Selected Undergraduate Design Studio Projects--Design III Fall 2014


Professors Stephen Rustow, Samuel Anderson, Ashok Raiji, Tamar Zinguer, Sofia Krimizi

The third year studio introduces building typologies of greater complexity than those treated in the first two years and develops both analytical and design skills around a comprehensive consideration of site, program, movement, structure, and environmental conditions. Fall and spring semesters of the third year are closely interrelated and the elements of analysis that are developed in the fall inform the integrated components of a design response to a specific site and program in the spring. The pedagogical arc of the year reinforces a deep understanding of the reciprocal relationship between description and projection – analysis and design.

This year, the 20th century buildings chosen as references were selected not for their typological commonalities but rather for their particular historical status as projects outside the mainstream canon of modernism, part of a group the critic Reyner Banham once called “the Silent Zone.”  These projects reflect a variety of programs and scales, but all embodied a radical gesture, revolutionary in nature and powerful in defying conventions.  They were also buildings made for public programs – collective environments for individual experience. The design challenge of such programs is to devise a method for moving beyond the architect's personal experience and convictions to a full engagement with the public nature of the program and the needs and desires of an unknown group of others.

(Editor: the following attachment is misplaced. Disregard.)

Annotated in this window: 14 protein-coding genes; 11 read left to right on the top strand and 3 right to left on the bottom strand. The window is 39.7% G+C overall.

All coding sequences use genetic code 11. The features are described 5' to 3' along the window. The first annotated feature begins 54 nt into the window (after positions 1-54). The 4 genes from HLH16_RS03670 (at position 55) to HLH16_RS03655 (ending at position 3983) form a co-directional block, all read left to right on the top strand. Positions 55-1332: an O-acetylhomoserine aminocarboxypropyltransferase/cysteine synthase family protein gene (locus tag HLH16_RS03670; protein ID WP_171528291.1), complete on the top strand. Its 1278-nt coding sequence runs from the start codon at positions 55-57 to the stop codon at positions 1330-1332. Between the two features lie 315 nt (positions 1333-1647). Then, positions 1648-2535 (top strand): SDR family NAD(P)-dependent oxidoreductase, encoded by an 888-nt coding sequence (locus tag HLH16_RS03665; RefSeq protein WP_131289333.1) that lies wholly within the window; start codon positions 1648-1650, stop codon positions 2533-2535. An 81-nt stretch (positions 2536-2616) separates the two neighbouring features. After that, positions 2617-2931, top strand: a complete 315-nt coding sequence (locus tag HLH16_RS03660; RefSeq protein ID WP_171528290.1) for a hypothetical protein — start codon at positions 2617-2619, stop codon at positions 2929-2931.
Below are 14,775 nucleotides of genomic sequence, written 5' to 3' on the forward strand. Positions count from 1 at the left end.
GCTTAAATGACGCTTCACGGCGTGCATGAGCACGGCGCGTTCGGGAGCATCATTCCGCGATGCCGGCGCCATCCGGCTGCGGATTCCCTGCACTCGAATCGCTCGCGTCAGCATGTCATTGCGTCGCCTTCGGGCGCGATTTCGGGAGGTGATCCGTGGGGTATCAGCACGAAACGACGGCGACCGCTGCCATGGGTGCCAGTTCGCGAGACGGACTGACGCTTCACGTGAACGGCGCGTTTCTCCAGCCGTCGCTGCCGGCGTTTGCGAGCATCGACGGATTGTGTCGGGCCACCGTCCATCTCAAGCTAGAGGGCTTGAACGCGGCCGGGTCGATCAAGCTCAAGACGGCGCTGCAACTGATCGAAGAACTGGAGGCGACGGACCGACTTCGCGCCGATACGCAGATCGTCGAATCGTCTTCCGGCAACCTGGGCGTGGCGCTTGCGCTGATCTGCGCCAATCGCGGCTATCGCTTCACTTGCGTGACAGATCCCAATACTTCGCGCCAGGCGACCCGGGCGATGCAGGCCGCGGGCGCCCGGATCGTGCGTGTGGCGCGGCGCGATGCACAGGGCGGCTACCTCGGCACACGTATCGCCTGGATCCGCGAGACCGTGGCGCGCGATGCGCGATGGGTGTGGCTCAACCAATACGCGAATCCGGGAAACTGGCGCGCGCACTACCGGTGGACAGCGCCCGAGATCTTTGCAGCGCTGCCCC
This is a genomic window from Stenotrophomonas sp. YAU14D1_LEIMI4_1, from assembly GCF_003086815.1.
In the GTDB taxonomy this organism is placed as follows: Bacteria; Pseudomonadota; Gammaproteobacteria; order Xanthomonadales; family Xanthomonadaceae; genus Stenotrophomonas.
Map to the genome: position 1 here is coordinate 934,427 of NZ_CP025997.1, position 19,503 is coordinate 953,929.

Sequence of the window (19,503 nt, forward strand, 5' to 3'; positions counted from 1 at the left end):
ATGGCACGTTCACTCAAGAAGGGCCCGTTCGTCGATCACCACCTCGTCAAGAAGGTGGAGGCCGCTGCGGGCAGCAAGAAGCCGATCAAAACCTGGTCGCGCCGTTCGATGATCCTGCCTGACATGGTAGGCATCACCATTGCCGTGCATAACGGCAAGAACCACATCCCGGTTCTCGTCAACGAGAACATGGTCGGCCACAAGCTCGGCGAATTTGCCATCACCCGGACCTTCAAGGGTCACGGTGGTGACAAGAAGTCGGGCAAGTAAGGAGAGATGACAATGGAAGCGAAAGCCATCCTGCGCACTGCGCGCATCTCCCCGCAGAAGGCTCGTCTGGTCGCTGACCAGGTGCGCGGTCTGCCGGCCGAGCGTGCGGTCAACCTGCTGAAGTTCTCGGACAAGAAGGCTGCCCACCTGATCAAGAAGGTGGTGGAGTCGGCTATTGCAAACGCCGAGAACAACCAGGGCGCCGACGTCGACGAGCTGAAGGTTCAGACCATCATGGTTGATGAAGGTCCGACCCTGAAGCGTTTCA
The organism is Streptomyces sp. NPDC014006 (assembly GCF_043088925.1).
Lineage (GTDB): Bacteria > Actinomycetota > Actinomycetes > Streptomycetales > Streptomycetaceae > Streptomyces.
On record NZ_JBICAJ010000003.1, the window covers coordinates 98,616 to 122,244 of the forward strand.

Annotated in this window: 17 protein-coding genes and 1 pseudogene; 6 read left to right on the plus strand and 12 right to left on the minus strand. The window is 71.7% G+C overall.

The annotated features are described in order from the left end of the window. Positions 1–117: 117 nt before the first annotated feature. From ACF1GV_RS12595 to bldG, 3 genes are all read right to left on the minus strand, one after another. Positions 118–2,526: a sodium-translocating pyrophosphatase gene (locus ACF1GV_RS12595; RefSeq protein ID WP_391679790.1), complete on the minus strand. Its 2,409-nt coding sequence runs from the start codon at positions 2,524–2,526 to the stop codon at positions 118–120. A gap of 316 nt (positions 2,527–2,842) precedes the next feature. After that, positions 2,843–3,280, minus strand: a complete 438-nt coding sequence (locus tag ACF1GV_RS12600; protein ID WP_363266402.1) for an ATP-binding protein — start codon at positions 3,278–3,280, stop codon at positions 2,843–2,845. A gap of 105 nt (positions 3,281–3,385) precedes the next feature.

During the first half of the semester students interrogated their references directly. Working in pairs, they produced a full documentation of the building in plans, sections and elevations, synthesized from diverse archival sources. Once the documentation was complete they worked individually, spending a month intensively considering the building in terms of four general categories of analysis: movement, structure, program and environment.

Underlying all four of these categories of investigation was the question of site. One of the questions provoked by the analysis of historical references is the nature of the pre-existing condition, and how the architect has transformed it through the process of design. The explorations of the last weeks of the semester were conceived as a disciplined speculation on an ‘original’ site condition that could be imagined as anticipating the building’s design, or inviting it, and which might still be discerned or uncovered, even after the building’s construction. Seen in these terms, analysis works projectively towards a gradual comprehension of site and the preconditions for design.


  • Founded by inventor, industrialist and philanthropist Peter Cooper in 1859, The Cooper Union for the Advancement of Science and Art offers education in art, architecture and engineering, as well as courses in the humanities and social sciences.

  • “My feelings, my desires, my hopes, embrace humanity throughout the world,” Peter Cooper proclaimed in a speech in 1853. He looked forward to a time when, “knowledge shall cover the earth as waters cover the great deep.”

  • From its beginnings, Cooper Union was a unique institution, dedicated to founder Peter Cooper's proposition that education is the key not only to personal prosperity but to civic virtue and harmony.

  • Peter Cooper wanted his graduates to acquire the technical mastery and entrepreneurial skills, enrich their intellects and spark their creativity, and develop a sense of social justice that would translate into action.